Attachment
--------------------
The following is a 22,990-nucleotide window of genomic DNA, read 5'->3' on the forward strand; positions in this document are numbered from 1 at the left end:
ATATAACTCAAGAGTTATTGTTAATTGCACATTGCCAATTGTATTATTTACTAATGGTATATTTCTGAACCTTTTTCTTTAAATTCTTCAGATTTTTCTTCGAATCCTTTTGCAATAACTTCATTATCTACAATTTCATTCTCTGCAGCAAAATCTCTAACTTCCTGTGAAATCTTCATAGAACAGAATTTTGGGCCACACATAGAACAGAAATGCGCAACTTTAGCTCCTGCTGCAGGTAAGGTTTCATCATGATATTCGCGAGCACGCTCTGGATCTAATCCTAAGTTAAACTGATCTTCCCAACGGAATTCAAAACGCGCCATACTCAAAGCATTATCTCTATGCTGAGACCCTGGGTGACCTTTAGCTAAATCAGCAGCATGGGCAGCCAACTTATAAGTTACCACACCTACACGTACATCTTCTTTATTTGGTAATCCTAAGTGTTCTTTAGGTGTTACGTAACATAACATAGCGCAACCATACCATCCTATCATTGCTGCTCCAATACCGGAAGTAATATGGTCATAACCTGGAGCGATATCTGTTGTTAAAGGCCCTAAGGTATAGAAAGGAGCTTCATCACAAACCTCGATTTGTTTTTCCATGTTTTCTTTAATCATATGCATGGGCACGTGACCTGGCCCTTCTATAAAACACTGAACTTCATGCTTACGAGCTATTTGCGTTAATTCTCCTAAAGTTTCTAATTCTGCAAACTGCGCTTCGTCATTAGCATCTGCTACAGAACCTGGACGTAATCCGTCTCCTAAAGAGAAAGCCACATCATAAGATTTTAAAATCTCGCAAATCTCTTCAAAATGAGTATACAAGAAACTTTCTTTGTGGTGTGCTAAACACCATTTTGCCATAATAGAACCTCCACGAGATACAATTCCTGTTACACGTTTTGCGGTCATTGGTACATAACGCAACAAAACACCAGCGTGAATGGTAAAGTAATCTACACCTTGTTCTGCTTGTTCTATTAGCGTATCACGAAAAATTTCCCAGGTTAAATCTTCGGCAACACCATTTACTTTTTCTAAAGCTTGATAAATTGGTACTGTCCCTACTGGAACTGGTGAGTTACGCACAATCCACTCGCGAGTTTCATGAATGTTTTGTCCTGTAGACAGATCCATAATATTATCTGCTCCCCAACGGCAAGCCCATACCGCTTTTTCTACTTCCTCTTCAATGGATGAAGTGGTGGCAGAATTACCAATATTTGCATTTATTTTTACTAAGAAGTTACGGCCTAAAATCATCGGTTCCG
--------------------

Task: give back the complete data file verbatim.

The following is a 22,990-nucleotide window of genomic DNA, read 5'->3' on the forward strand; positions in this document are numbered from 1 at the left end:
ATATAACTCAAGAGTTATTGTTAATTGCACATTGCCAATTGTATTATTTACTAATGGTATATTTCTGAACCTTTTTCTTTAAATTCTTCAGATTTTTCTTCGAATCCTTTTGCAATAACTTCATTATCTACAATTTCATTCTCTGCAGCAAAATCTCTAACTTCCTGTGAAATCTTCATAGAACAGAATTTTGGGCCACACATAGAACAGAAATGCGCAACTTTAGCTCCTGCTGCAGGTAAGGTTTCATCATGATATTCGCGAGCACGCTCTGGATCTAATCCTAAGTTAAACTGATCTTCCCAACGGAATTCAAAACGCGCCATACTCAAAGCATTATCTCTATGCTGAGACCCTGGGTGACCTTTAGCTAAATCAGCAGCATGGGCAGCCAACTTATAAGTTACCACACCTACACGTACATCTTCTTTATTTGGTAATCCTAAGTGTTCTTTAGGTGTTACGTAACATAACATAGCGCAACCATACCATCCTATCATTGCTGCTCCAATACCGGAAGTAATATGGTCATAACCTGGAGCGATATCTGTTGTTAAAGGCCCTAAGGTATAGAAAGGAGCTTCATCACAAACCTCGATTTGTTTTTCCATGTTTTCTTTAATCATATGCATGGGCACGTGACCTGGCCCTTCTATAAAACACTGAACTTCATGCTTACGAGCTATTTGCGTTAATTCTCCTAAAGTTTCTAATTCTGCAAACTGCGCTTCGTCATTAGCATCTGCTACAGAACCTGGACGTAATCCGTCTCCTAAAGAGAAAGCCACATCATAAGATTTTAAAATCTCGCAAATCTCTTCAAAATGAGTATACAAGAAACTTTCTTTGTGGTGTGCTAAACACCATTTTGCCATAATAGAACCTCCACGAGATACAATTCCTGTTACACGTTTTGCGGTCATTGGTACATAACGCAACAAAACACCAGCGTGAATGGTAAAGTAATCTACACCTTGTTCTGCTTGTTCTATTAGCGTATCACGAAAAATTTCCCAGGTTAAATCTTCGGCAACACCATTTACTTTTTCTAAAGCTTGATAAATTGGTACTGTCCCTACTGGAACTGGTGAGTTACGCACAATCCACTCGCGAGTTTCATGAATGTTTTGTCCTGTAGACAGATCCATAATATTATCTGCTCCCCAACGGCAAGCCCATACCGCTTTTTCTACTTCCTCTTCAATGGATGAAGTGGTGGCAGAATTACCAATATTTGCATTTATTTTTACTAAGAAGTTACGGCCTAAAATCATCGGTTCCG